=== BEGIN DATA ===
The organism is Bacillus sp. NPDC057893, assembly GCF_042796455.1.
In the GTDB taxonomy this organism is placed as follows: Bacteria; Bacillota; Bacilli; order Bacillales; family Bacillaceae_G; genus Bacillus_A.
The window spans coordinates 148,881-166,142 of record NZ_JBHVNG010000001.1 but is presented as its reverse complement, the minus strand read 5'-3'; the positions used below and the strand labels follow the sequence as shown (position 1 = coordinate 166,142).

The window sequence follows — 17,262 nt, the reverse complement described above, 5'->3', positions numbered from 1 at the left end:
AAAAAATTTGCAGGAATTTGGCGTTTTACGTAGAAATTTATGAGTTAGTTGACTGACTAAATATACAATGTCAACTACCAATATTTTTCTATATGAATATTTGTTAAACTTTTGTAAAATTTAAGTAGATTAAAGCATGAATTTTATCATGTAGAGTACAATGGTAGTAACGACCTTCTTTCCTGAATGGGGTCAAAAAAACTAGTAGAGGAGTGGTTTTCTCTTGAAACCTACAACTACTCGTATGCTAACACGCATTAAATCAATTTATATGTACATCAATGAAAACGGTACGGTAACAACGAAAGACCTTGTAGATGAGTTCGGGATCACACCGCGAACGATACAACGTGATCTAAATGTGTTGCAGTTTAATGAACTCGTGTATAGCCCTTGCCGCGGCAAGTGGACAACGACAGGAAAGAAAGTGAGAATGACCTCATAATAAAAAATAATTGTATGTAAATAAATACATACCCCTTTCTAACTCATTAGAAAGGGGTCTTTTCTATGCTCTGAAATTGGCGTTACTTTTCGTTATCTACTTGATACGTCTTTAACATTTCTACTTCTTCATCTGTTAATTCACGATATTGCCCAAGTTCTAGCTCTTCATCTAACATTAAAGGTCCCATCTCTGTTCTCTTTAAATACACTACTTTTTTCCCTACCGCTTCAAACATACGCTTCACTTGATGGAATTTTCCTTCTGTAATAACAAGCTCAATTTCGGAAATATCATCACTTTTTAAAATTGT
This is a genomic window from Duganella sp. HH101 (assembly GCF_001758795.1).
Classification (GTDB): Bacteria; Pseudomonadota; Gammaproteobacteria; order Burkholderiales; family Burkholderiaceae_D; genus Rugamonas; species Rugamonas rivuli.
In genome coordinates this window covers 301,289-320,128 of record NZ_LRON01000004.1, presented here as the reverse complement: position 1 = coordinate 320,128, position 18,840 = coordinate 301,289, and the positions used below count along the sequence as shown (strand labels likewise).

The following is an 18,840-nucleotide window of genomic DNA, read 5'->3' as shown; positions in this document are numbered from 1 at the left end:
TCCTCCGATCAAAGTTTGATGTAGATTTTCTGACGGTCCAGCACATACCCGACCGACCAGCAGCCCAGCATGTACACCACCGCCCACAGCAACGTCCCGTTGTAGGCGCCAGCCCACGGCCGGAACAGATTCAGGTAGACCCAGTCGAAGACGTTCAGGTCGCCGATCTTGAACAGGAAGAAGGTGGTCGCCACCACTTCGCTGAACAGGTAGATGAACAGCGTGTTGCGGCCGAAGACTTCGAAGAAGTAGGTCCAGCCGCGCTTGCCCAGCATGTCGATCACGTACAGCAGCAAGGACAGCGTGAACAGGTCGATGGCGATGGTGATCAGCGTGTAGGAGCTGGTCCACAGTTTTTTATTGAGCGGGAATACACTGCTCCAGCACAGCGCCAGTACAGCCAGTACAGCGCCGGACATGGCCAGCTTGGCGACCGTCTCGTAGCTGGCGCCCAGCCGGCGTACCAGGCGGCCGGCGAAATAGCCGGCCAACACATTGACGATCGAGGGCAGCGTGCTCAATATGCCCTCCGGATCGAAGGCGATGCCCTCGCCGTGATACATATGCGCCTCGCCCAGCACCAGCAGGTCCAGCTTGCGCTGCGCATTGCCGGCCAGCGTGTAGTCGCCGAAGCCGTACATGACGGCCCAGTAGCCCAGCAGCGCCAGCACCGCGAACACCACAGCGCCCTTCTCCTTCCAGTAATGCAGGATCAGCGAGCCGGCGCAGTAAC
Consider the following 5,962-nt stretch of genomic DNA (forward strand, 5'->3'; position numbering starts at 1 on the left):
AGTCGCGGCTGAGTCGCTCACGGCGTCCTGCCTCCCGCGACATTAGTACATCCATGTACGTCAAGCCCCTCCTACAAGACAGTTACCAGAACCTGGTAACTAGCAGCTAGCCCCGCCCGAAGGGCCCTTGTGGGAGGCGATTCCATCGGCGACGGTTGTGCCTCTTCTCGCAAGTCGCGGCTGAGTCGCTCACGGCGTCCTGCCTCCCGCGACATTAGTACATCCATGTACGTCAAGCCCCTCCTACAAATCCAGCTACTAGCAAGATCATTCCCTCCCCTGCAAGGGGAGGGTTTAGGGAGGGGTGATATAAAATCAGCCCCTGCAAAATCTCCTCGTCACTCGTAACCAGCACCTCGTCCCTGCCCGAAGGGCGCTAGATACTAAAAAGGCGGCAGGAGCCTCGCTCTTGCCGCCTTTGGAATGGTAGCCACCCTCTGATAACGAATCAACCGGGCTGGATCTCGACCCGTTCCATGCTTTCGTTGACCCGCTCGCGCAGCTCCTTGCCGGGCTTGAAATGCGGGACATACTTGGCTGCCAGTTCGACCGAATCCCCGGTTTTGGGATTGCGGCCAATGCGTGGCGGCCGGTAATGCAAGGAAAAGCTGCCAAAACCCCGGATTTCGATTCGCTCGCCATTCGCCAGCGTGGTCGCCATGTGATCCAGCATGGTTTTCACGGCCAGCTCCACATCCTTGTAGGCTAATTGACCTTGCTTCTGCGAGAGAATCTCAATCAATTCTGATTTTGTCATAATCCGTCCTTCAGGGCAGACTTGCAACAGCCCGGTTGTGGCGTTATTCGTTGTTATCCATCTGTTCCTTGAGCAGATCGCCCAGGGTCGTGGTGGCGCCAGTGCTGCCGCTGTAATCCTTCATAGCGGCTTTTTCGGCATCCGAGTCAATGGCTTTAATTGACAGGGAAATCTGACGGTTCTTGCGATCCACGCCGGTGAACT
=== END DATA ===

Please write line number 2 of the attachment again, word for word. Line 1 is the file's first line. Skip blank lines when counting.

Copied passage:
In the GTDB taxonomy this organism is placed as follows: Bacteria; Bacillota; Bacilli; order Bacillales; family Bacillaceae_G; genus Bacillus_A.